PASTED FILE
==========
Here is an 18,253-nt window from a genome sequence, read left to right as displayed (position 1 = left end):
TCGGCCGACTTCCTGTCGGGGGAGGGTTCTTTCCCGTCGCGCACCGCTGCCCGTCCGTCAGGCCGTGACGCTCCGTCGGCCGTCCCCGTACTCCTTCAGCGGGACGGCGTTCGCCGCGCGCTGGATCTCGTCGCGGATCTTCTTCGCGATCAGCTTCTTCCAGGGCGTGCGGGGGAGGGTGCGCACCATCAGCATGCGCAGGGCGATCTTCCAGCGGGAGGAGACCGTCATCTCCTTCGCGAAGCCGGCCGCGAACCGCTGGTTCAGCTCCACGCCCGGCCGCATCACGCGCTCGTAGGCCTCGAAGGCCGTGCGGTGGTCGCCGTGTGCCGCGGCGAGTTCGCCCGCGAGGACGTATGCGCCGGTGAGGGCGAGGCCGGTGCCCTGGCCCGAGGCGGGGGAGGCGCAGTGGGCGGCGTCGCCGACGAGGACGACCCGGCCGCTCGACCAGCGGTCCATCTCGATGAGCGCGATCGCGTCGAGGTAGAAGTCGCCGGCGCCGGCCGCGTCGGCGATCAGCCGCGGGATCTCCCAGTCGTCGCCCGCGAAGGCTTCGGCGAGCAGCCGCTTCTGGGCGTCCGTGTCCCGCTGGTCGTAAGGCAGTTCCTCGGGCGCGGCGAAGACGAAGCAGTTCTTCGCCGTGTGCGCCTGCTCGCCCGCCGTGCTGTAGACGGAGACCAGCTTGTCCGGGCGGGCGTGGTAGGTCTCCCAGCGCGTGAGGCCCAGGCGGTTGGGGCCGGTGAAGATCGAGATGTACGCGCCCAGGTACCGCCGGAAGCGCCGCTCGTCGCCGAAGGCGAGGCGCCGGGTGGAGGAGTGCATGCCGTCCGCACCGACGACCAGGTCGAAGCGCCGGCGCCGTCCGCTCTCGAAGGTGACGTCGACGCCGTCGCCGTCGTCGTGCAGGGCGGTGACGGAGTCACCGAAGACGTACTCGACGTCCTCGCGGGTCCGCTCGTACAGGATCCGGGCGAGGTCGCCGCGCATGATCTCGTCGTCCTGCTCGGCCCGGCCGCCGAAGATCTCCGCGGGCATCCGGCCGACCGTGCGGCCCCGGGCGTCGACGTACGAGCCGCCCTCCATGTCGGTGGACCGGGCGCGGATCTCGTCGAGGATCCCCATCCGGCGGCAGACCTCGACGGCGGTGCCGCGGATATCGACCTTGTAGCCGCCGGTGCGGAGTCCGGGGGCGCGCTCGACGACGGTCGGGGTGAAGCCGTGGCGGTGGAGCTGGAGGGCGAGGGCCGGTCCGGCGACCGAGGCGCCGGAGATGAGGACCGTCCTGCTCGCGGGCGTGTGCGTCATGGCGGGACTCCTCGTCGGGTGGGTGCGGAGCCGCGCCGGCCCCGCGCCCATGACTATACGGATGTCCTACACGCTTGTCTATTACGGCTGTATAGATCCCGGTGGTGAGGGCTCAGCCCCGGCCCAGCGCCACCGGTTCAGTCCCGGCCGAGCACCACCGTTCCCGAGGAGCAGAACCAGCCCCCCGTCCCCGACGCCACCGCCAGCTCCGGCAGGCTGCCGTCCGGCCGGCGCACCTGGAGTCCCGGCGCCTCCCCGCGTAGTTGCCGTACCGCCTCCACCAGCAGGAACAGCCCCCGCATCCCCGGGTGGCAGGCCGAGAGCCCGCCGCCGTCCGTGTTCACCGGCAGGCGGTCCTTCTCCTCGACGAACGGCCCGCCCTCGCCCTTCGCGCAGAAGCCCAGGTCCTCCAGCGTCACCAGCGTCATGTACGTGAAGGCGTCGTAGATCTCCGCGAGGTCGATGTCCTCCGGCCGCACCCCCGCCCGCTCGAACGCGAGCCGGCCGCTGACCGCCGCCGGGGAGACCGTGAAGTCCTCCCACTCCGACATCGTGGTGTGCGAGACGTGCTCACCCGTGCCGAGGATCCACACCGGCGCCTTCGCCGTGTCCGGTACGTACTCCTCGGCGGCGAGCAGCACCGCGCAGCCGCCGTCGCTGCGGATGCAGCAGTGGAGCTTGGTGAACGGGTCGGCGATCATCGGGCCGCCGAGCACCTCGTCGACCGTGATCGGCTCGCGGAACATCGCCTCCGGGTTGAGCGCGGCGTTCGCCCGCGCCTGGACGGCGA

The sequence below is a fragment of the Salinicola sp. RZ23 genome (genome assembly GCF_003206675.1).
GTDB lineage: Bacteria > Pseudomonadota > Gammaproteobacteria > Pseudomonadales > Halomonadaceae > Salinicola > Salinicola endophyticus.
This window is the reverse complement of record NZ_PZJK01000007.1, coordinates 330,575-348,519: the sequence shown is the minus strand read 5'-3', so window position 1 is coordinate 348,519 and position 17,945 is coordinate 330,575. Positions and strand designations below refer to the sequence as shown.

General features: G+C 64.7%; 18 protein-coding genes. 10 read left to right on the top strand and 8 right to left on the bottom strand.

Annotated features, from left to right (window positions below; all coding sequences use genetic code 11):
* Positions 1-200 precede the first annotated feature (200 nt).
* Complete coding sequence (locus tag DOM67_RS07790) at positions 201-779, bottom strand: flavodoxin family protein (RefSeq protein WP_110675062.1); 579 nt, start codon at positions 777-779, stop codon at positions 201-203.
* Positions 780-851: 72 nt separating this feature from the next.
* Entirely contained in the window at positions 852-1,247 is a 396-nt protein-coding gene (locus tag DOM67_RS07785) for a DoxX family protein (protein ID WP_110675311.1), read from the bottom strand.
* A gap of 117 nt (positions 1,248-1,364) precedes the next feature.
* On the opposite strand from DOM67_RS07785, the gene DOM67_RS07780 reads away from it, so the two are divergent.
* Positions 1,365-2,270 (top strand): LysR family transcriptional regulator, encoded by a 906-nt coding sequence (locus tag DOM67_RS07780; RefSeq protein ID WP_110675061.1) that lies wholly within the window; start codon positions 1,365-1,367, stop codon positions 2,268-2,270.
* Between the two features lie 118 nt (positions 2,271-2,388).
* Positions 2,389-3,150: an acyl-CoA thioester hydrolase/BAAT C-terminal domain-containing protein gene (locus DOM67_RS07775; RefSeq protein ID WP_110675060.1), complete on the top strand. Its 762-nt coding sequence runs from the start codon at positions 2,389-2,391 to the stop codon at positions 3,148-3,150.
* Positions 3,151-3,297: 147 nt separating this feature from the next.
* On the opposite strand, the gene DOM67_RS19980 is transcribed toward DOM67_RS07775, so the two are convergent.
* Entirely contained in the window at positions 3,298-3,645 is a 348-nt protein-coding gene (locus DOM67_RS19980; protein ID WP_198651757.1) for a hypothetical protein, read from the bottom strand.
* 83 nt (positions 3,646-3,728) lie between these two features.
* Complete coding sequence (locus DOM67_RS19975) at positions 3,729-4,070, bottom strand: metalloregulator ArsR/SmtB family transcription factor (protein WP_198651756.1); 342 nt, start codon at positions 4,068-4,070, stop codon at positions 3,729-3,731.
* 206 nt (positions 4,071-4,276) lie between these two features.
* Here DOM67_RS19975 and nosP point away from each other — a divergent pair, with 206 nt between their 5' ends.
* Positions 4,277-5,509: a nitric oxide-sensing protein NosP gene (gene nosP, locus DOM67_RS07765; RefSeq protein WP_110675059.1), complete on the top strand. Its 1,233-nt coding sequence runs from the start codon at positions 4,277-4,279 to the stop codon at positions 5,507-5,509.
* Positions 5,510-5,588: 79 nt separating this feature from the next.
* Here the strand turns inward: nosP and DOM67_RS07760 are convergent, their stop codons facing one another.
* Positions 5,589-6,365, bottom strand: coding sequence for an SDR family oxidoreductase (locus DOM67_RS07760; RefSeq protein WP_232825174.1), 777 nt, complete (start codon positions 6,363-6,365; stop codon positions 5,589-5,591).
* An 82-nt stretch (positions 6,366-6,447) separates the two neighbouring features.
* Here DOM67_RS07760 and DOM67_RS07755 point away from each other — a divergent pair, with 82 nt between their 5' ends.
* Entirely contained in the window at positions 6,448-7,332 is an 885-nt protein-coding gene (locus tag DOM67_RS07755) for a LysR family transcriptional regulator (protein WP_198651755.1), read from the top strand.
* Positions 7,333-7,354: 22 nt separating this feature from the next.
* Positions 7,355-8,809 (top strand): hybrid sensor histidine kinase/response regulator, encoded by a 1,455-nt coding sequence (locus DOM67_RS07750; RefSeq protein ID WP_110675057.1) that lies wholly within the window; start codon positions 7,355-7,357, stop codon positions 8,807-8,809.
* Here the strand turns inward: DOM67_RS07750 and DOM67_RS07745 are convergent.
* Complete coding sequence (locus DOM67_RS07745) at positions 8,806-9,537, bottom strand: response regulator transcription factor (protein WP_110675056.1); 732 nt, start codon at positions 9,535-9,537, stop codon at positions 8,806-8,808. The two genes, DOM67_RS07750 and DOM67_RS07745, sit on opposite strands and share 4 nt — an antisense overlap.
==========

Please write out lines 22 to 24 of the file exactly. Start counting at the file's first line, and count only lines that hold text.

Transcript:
* 206 nt (positions 4,071-4,276) lie between these two features.
* Here DOM67_RS19975 and nosP point away from each other — a divergent pair, with 206 nt between their 5' ends.
* Positions 4,277-5,509: a nitric oxide-sensing protein NosP gene (gene nosP, locus DOM67_RS07765; RefSeq protein WP_110675059.1), complete on the top strand. Its 1,233-nt coding sequence runs from the start codon at positions 4,277-4,279 to the stop codon at positions 5,507-5,509.